Skip to navigationSkip to content
Cuba Netflix
Reuters/Alexandre Meneghini
Bienvenida, Cuba.
CASTILLO DE NAIPES

Why Netflix is entering Cuba even though the internet barely works there

Adam Epstein
By Adam Epstein

Entertainment reporter

Netflix just launched in the unlikeliest of locales: Cuba, where less than 5% of the population has internet access and the streaming media company’s subscription cost—$8 a month—is almost half of the average salary.

The move was made possible by the recent deal to normalize relations with the United States, which included a promise to ease restrictions on the Cuban internet. Still, even those with access to the internet are mostly on slow dial-up connections. Some hotels have internet cafes with slightly faster connections, but most Cubans can’t afford to use them.

So why, exactly, is Netflix entering Cuba? Hint: It has nothing to do with the company’s bottom line.

It’s partly a marketing stunt

Netflix has always tried to stay ahead of the curve, moving quickly from a DVD rental service to a streaming media platform to a content creator of its own. Ted Sarandos, head of content at Netflix, famously said in 2013, “The goal is to become HBO before HBO can become us.” The two companies seem to be about even on that front, with Netflix offering more-and-more original shows and HBO set to roll out its standalone internet service some time this year.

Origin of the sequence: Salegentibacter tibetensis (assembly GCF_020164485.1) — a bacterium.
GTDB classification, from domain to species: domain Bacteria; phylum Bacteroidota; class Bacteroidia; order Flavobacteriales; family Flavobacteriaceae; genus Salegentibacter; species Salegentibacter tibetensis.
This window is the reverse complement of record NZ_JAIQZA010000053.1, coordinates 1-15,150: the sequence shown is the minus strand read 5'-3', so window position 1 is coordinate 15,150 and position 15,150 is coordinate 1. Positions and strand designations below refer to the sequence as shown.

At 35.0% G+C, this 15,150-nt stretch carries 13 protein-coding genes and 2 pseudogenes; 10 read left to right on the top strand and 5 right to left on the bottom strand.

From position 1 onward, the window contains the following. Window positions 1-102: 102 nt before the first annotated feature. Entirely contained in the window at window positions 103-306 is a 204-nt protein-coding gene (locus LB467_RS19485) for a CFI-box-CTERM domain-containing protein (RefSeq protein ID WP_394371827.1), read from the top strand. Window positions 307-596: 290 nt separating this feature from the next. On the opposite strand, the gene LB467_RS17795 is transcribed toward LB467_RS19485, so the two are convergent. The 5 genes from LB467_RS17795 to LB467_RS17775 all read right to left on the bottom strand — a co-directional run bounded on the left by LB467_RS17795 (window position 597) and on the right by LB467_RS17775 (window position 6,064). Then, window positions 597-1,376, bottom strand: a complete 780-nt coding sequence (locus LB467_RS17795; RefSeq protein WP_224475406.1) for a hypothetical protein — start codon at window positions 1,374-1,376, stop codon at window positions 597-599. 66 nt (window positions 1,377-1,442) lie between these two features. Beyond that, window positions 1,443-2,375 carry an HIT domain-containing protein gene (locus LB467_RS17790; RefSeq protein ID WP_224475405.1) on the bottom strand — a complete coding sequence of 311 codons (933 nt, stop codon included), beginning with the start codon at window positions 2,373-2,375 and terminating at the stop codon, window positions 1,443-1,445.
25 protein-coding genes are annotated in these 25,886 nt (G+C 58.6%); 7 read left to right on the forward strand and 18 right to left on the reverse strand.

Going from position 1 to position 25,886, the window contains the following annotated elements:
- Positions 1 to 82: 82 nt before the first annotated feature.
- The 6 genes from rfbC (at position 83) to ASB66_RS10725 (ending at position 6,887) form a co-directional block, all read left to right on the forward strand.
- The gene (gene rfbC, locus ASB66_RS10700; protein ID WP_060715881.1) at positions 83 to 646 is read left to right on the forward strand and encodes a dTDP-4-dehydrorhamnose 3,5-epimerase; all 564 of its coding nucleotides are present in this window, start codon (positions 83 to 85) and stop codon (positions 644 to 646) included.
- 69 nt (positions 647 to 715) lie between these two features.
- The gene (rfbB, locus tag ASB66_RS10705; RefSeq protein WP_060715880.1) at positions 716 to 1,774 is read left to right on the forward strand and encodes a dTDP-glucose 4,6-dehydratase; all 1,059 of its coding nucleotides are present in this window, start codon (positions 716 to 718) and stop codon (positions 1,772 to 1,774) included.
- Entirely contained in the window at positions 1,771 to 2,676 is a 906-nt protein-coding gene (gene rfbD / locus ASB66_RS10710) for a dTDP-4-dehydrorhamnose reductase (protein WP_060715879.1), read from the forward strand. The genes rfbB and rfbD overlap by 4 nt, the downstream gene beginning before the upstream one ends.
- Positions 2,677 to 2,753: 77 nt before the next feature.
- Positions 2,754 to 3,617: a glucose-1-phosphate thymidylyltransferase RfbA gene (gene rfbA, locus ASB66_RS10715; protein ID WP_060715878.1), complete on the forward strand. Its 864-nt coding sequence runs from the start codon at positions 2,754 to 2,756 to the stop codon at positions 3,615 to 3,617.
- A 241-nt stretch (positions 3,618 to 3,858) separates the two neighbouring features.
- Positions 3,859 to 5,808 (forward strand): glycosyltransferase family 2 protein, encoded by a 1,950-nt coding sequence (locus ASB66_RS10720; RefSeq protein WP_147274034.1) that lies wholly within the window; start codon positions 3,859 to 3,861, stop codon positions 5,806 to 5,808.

With this move, Netflix can boast that it’s the first major streaming video service to enter Cuba. Netflix presents itself as a truly global entity that can unite people through its content, and entering Cuba can be spun as a real act of TV diplomacy. It will be interesting to see if companies like HBO, Amazon, and Hulu follow suit.

It’s a template for further expansion

By the end of 2016, Netflix wants to be available in every country in the world. Right now, it’s in about 50 and has 57 million subscribers (pdf). To expand so quickly, the company may have to slim down what it offers in each country. Netflix can’t keep going through complicated rollouts like it did in France.

A Netflix spokeswoman tells Quartz that “people in Cuba will have access to a similar catalogue to what is available in other parts of the Spanish-speaking Caribbean.” In other words, they’ll be able to stream Netflix original shows and a selection of content that Netflix already has the rights to stream in the region.

It plants the Netflix flag early

One of the top priorities for the US in normalizing its relations with Cuba is to improve Cubans’ access to the internet. And Cuban leaders, at least, have signaled that they’ll allow it. The US now allows exporting communications equipment to Cuba and recently built a $31 million fiber-optic cable connecting Cuba to Florida, with the hopes that it will someday supply the internet to the entire island.

It may happen slowly—as change usually does in Cuba—but when it does, Netflix will have a head start in a brand new market (though the company already has a fairly large presence in Latin America). Over the next few years, the US hopes to connect more and more Cubans to the internet. And Netflix hopes to connect those people to Frank Underwood and Crazy Eyes.

Subscribe to the Daily Brief, our morning email with news and insights you need to understand our changing world.

By providing your email, you agree to the Quartz Privacy Policy.